In a league of their own for can­cer care

The Jewish Chronicle - - Community - BYJONATHANKALMUS

TWO YEARS ago, League of Jewish Women vol­un­teers pro­vid­ing con­fi­dence-boost­ing head­wear for women be­ing treated at Manch­ester’s Christie can­cer hospi­tal ran their ser­vice from card­board and plas­tic boxes on a ta­ble.

Now the Queen’s Award-win­ning Head­start scheme has its own pur­pose­built “hair­dress­ing” par­lour, of­fer­ing silk scarves, ban­danas, syn­thetic fringes and stylish hats to women pa­tients who are los­ing their hair. Chil­dren with can­cer can or­der ban­danas fea­tur­ing princess or foot­ball designs.

“Stock comes to the UK from Ameri- ca, Is­rael and Por­tu­gal,” ex­plained vol­un­teer or­gan­iser Ruth Wilkins, who per­suaded a Bolton hi­jab whole­saler and a New York stock­ist of head cov­er­ings for Ortho­dox women to pro­vide goods at whole­sale prices. “We also ask friends and fam­ily to bring things back for us when they travel abroad.”

NHS pa­tients can get a free syn­thetic wig, but many women pre­fer head cov­er­ings. Head­start re­ceives no fund­ing and clients have to pay for their items.

Cel­e­brat­ing its 20th an­niver­sary this year, Head­start opens five morn­ings a week and can call on more than 20 vol­un­teers, pre­dom­i­nantly league mem­bers. Ms Wilkins pointed out that the ser­vice could go full-time if 10 more vol­un­teers could give up two af­ter­noons a month.

“You’re giv­ing women the abil­ity to face their can­cer treat­ment,” stressed vol­un­teer Sharon Gru­ber.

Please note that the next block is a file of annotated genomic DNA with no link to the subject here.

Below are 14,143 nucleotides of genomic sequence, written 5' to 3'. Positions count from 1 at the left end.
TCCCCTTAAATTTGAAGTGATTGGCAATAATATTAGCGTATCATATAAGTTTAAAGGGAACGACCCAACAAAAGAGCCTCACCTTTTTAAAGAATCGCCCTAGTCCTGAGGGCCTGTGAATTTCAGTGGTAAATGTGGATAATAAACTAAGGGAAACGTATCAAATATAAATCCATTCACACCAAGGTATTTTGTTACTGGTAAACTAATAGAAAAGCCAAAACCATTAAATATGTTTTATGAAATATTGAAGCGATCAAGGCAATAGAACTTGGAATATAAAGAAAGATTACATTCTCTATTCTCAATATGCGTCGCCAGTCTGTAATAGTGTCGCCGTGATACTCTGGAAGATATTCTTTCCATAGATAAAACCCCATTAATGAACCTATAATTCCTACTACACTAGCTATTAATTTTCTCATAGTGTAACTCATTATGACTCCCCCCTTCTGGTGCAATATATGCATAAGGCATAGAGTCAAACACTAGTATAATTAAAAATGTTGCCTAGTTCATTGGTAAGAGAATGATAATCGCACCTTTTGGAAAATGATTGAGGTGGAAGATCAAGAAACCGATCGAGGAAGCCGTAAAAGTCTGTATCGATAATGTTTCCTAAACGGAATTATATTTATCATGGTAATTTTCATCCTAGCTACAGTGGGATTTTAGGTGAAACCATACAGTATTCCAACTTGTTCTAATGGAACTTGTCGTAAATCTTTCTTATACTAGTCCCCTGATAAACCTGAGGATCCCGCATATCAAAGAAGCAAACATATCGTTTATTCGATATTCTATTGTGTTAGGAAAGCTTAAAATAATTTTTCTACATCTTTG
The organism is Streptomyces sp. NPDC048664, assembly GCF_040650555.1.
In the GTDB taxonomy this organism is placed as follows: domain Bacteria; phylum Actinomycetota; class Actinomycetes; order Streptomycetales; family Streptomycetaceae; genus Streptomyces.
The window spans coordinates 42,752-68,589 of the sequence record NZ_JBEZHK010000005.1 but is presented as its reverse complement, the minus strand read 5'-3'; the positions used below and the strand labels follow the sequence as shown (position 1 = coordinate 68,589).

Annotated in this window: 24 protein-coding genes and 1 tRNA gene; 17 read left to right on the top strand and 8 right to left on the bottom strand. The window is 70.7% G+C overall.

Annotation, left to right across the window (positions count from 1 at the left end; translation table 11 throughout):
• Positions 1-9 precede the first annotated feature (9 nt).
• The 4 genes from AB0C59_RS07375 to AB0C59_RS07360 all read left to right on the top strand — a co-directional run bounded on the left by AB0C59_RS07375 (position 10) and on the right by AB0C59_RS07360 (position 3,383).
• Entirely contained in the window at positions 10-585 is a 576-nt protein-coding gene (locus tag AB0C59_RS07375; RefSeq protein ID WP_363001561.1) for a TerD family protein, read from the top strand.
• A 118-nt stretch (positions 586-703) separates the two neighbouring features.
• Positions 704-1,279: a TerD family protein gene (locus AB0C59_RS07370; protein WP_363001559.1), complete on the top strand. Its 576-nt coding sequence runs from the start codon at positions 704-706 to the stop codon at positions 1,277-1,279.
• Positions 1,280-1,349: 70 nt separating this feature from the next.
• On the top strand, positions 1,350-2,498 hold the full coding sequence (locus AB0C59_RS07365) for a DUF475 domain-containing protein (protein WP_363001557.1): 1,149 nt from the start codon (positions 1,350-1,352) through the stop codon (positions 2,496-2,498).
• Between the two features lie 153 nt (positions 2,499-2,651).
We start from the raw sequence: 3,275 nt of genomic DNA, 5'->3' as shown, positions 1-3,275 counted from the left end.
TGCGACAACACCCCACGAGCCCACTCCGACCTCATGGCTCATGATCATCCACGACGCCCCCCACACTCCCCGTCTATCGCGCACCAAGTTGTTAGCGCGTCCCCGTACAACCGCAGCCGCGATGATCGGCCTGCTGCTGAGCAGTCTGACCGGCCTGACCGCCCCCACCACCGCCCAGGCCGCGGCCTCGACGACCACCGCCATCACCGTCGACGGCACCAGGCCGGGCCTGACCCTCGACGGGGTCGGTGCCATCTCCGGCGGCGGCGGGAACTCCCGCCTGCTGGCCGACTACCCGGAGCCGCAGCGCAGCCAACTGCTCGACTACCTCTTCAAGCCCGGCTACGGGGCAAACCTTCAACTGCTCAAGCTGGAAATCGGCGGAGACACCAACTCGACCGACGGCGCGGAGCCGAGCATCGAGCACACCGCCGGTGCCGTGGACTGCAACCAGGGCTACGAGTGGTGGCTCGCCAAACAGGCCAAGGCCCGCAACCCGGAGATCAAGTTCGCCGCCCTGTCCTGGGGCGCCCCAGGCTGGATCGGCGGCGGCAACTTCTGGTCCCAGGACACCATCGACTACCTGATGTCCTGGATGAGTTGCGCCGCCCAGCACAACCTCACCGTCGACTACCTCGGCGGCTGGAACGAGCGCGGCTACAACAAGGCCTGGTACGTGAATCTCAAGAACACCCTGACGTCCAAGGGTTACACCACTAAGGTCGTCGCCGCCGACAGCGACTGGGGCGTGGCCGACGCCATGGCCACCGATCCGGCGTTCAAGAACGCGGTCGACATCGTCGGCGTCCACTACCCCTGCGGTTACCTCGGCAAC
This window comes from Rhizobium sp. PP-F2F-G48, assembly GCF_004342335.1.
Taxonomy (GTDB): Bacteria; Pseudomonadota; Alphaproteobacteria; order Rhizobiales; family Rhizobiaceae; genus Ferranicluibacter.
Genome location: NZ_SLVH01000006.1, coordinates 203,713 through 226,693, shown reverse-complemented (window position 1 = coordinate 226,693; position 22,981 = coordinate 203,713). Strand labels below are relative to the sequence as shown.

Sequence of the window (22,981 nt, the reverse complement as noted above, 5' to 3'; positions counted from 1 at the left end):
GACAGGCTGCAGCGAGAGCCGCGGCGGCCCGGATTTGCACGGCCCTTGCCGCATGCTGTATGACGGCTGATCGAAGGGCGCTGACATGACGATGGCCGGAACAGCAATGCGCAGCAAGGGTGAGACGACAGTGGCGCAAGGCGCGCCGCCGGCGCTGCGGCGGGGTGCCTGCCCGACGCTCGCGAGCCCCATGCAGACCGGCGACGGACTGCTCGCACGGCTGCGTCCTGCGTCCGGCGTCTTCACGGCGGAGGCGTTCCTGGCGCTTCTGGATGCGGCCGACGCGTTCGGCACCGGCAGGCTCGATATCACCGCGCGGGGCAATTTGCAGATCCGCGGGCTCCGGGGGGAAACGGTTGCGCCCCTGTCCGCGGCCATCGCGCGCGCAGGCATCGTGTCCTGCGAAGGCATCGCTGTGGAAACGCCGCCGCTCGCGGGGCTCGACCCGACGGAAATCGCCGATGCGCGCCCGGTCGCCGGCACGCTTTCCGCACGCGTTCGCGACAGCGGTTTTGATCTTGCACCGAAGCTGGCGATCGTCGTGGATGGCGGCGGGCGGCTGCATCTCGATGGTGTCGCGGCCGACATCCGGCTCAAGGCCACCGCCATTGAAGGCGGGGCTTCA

More than 700 head cov­er­ings are of­fered at the styling par­lour, a for­mer stock­room trans­formed as part of a £35 mil­lion re­vamp at the south Manch­ester hospi­tal.

Elaine Ben­nett, who will be un­der­go­ing chemo­ther­apy and ra­dio­ther­apy, praised the ser­vice as “smash­ing. I’m re­ally happy with what I’ve pur­chased to­day. A woman’s hair is her crown­ing glory and you want to feel you can go out and look all right. Get­ting a head cov­er­ing makes it eas­ier to cope with.”

At times, queues ex­tend be­yond the door. In­deed, so pop­u­lar has Head­start proved that vol­un­teers have given train­ing ses­sions at Traf­ford Gen­eral Hospi­tal, an Old­ham hospice and Leeds Gen­eral In­fir­mary, which are all look­ing to start sim­i­lar ser­vices.

H e a d s t a r t now has a brand- ed logo, de­signed by a pa­tient it helped. It hopes to soon give pa­tients their head­wear in bou­tique-style bags, of­fer­ing a more glam­orous feel. “We only have the most ba­sic of bags at the mo­ment be­cause we can’t af­ford any

thing else,” Ms Wilkins said.


Sharon Gru­ber styles for pa­tient Elaine Ben­nett

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